The Shakespeare Conference: SHK 20.0285 Friday, 7 June 2009
From: Louis Swilley <
Date: Monday, 1 Jun 2009 13:58:17 -0700 (PDT)
Subject: Current at New Globe and Courtyard
Visitors to England will wisely avoid the New Globe's production of
Romeo and Juliet and the Courtyard (Stratford) production of Julius Caesar.
The former, Romeo and Juliet, is little better than a high-school
production - only the actor portraying Mercutio showed any real
competence on the stage. Characters constantly dashing about a large
stage, yelling like banshees, seemed the only direction/interpretation
of the play. (The usher who saw us to our seats was rich with praise for
the actress attempting Juliet, saying she has had NO training whatever!
The latter, Julius Caesar, offered a 15-minute pre-performance event of
an spiritless wrestling match between two youths in oversized diapers
played out before a projection of the statue of that wolf nurturing
Romulus and Remus. Then the play began with, again, little visible
evidence of a directorial IDEA shaping the presentation of the story.
Periodically, a large, dark sheet was quickly run diagonally across
the stage, to what intended effect was largely dark to me.
In neither play were all the voices of the principals sufficient to the
task. Juliet was virtually inaudible, Romeo little better, Cassius had
something of a voice, though Brutus did not; the best voice of all was
that of Decius Brutus, although his lines were so few. When one
remembers the magnificent tones of an Olivier, Gielgud, Scofield and
those far-carrying, lightly buzzing focies of a Dench, a Smith, an
Annis, one wonders what training these young actors, now assumed to be
ready for the stage, have had. (My lengthy conversation with a advanced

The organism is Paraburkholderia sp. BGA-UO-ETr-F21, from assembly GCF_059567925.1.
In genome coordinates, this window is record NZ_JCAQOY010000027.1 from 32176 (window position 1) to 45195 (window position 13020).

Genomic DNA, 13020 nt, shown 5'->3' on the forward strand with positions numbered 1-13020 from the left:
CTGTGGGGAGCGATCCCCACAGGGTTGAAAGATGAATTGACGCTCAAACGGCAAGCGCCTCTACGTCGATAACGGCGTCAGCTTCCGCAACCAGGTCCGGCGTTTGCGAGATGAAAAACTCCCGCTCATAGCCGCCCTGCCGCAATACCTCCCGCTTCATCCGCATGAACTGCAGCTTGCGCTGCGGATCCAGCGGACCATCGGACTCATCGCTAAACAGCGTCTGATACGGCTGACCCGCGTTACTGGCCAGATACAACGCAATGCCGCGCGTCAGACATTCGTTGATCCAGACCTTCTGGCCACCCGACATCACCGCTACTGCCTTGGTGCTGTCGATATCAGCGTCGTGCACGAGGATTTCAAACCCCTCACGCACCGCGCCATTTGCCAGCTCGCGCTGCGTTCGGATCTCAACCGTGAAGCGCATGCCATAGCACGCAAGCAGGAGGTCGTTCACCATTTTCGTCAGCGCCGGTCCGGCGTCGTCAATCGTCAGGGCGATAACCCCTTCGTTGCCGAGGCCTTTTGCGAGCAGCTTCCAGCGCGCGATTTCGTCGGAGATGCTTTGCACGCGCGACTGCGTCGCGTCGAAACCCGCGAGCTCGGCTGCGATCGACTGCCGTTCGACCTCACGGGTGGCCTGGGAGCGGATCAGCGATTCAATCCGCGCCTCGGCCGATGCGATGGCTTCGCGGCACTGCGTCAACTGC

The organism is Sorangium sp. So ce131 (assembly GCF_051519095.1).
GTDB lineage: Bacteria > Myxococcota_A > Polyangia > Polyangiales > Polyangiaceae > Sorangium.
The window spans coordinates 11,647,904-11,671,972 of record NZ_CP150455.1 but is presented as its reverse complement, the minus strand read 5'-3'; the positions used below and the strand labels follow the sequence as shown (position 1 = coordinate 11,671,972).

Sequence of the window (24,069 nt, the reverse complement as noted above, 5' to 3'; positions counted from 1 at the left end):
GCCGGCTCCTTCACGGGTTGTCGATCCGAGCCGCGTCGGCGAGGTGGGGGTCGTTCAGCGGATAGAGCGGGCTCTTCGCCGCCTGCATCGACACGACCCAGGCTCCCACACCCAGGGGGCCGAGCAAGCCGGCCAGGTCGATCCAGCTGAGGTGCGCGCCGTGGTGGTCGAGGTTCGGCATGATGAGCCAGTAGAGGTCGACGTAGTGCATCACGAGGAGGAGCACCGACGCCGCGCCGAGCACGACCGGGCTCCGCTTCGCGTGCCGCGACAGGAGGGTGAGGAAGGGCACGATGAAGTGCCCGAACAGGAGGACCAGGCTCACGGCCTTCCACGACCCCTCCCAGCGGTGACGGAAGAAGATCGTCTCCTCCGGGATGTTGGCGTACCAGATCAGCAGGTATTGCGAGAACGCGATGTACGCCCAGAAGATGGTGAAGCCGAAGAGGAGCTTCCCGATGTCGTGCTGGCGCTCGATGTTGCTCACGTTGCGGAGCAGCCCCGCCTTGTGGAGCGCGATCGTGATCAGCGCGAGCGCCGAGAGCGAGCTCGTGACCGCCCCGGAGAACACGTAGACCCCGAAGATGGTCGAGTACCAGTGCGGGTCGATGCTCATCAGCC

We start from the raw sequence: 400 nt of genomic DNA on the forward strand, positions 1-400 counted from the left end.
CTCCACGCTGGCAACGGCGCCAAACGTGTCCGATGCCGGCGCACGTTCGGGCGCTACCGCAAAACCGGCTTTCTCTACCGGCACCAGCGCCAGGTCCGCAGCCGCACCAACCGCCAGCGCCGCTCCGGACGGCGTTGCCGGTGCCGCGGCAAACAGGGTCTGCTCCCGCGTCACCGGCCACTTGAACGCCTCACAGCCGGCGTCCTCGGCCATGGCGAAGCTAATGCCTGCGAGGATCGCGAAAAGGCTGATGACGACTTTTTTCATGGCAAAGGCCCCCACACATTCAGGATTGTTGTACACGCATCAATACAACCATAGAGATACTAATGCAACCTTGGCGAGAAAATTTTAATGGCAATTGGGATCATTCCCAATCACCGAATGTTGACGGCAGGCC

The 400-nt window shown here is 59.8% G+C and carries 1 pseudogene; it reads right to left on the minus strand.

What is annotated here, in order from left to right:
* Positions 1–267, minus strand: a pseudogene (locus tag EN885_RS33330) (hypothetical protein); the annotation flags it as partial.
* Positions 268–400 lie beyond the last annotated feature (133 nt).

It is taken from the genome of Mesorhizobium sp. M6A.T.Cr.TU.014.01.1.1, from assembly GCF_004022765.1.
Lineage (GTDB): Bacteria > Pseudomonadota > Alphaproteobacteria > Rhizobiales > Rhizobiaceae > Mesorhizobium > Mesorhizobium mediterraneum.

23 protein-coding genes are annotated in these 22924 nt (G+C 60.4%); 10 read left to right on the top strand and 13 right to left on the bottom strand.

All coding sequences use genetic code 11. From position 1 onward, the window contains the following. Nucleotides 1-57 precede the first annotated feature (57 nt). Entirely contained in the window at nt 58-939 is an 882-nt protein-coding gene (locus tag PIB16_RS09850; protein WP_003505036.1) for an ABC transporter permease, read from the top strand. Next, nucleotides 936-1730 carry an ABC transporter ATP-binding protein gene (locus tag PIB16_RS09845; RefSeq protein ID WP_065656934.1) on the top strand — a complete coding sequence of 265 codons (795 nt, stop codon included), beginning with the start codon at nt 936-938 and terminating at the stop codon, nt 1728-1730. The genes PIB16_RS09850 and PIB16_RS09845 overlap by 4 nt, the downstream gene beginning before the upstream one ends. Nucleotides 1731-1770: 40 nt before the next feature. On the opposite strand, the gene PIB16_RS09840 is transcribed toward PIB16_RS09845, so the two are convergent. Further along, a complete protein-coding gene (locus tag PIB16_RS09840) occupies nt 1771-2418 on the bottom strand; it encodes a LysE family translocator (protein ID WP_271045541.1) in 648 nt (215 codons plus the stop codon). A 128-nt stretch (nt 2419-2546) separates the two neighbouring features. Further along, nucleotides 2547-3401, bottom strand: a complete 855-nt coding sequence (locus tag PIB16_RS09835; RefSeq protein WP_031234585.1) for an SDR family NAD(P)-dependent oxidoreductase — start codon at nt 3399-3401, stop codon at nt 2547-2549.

RADA student provided little enlightenment on this subject of projection.)
So many of today's directors seem to depend on spectacle at the expense
of overall conception of argument. It is as though puzzled by the
complexities of a great work, they take refuge in sets, lighting, and
"effects", evidently hoping their lack of command of character
interpretation will be overlooked. . But isn't it clear that where
conception of argument of a play is visibly and audibly foremost in the
director's direction, the performance sparkles and excites, though the
stage were totally bare of "effects"? (e.g., "Waiting for Godot" in
London and New York, with its simple, static set, but brilliant
interpretation and timing.)..
We have banished Stanislavsky and replaced him with Disney.
(Visitors to England should make every effort to see the wonderful
productions of "Doll's House," "The Cherry Orchard" and "Burnt by the
Sun" in London, and "An Inspector Calls" in Cambridge. But they should
be prepared to suffer in many British theaters the most pinched,
uncomfortable seating imaginable; in some cases, shoulders must be
tucked behind a neighbor's shoulders, and at the New Globe, authenticity
to the period has taken such preeminence as to insist an audience must
try to be comfortable on backless wooden benches with knees almost
embracing the heads of spectators on the lower row - as apparently was
required of their 16th century ancestors.)
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